It’s a tranquil Monday night at a Whiteaker neighborhood coffee shop. Outside, a bundled up bicyclist pedals silently by, his scarf fluttering in the damp 40 degree air. A bright and nearly-full moon shines down from a clear, cloudless sky while a train slowly thunders by a block away.
Inside, the sound of reggae music plays — loud enough to drown out the general din of the café, even loud enough to make dancing seem appropriate – which one barista does from behind the counter. Tall and lanky with shaggy auburn hair and a ruddy complexion, he sways along to Toots and The Maytals while absentmindedly sipping an iced drink.
The chattering sound of coffee beans pouring into a brown paper bag interrupts a groovy baseline. A second barista is preparing to grind some beans. He’s broad shouldered and woodsy looking, with a full brown beard, thick eyebrows and a serene countenance. He dumps the beans into an industrial coffee grinder and flips the switch.
Meanwhile, a young couple has come to the counter inquiring about some goodies on display. Still bouncing to the beat of the music, Barista No. 1 animatedly recommends their vegan peanut butter bar.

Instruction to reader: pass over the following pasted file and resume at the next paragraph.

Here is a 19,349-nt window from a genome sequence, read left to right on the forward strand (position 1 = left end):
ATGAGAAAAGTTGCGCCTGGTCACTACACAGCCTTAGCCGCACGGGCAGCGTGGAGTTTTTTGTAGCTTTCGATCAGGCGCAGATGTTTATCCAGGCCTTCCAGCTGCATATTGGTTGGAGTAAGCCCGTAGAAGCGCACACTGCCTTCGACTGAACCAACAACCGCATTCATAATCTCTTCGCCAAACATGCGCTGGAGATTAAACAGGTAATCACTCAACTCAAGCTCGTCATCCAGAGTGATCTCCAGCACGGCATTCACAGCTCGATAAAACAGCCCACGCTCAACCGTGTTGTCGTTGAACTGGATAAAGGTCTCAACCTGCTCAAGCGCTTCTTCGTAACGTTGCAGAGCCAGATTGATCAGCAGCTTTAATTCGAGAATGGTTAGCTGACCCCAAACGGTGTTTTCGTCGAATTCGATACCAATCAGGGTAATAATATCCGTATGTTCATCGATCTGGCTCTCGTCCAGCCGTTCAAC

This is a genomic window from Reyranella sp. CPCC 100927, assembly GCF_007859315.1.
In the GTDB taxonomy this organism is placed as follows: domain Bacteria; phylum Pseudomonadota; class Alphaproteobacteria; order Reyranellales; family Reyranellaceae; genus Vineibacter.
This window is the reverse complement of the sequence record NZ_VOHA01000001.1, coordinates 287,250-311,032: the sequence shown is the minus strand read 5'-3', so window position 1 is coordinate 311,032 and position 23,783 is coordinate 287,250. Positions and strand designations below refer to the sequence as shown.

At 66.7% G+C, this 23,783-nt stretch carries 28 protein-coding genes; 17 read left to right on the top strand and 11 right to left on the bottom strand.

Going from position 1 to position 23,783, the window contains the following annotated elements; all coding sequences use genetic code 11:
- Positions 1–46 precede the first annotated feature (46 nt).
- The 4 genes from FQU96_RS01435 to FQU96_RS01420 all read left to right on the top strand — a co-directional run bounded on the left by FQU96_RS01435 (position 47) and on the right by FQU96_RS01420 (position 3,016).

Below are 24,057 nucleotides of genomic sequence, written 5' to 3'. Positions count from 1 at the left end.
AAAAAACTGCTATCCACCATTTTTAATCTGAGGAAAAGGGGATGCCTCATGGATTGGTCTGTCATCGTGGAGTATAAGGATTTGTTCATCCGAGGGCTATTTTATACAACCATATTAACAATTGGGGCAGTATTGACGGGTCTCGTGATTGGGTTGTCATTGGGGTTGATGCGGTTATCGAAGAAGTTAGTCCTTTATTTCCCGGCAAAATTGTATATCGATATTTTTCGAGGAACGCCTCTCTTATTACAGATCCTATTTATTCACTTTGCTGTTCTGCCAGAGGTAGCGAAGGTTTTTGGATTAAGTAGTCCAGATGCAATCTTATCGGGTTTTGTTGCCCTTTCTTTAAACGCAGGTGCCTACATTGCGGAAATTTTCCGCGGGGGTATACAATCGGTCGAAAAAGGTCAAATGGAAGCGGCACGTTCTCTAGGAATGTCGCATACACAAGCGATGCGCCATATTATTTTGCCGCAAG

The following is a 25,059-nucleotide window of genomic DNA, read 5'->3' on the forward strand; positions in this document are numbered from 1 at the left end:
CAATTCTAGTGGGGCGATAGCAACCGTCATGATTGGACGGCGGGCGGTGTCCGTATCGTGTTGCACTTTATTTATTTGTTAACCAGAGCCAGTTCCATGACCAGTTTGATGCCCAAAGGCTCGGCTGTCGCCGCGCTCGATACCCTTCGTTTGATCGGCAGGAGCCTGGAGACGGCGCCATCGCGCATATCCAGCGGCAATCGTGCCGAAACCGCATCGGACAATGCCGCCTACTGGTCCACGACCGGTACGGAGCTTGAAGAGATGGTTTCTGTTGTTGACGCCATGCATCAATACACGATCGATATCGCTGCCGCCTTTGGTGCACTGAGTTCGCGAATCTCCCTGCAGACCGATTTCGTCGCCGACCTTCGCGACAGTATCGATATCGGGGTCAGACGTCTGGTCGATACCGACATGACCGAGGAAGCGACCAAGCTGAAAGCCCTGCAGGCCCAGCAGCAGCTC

“It’s probably the most decadent thing you can order…soooo good!” he says.
Not far from the counter sits a middle aged man wearing loose jeans held up with suspenders over a white polo shirt. He meditatively sips from a white porcelain mug with his eyes closed, foot tapping along to “Jamaica Ska” by Byron Lee and the Dragonaires. A train’s whistle calls out lazily into the foggy night, waking him from his reverie. He closes the open window next to his table and sits down to enjoy a seedy looking bagel. More beans clatter toward their destruction behind the counter.
“If she wants to do that to herself for her senior year of college…” A young twenty something woman with a pale blonde pixie cut gossips loudly on the far side of the cafe. She is with a fellow college student; the music competes with their high-pitched gabbing.
The bagel-eating man glances at them with an expression of annoyance as she proceeds to itemize what she ate that day: a mango, two avocados and a bowl of Cheerios.
It’s break time for Barista No. 1 and he’s sitting on a stool at the counter, noshing on a slice of cheese pizza, shoulders shimmying along to a new beat. His eyes scan the room briefly.
“She’s like, the most impressive lady,” says College Student No. 1. She’s changed the subject of conversation has changed without missing a breath.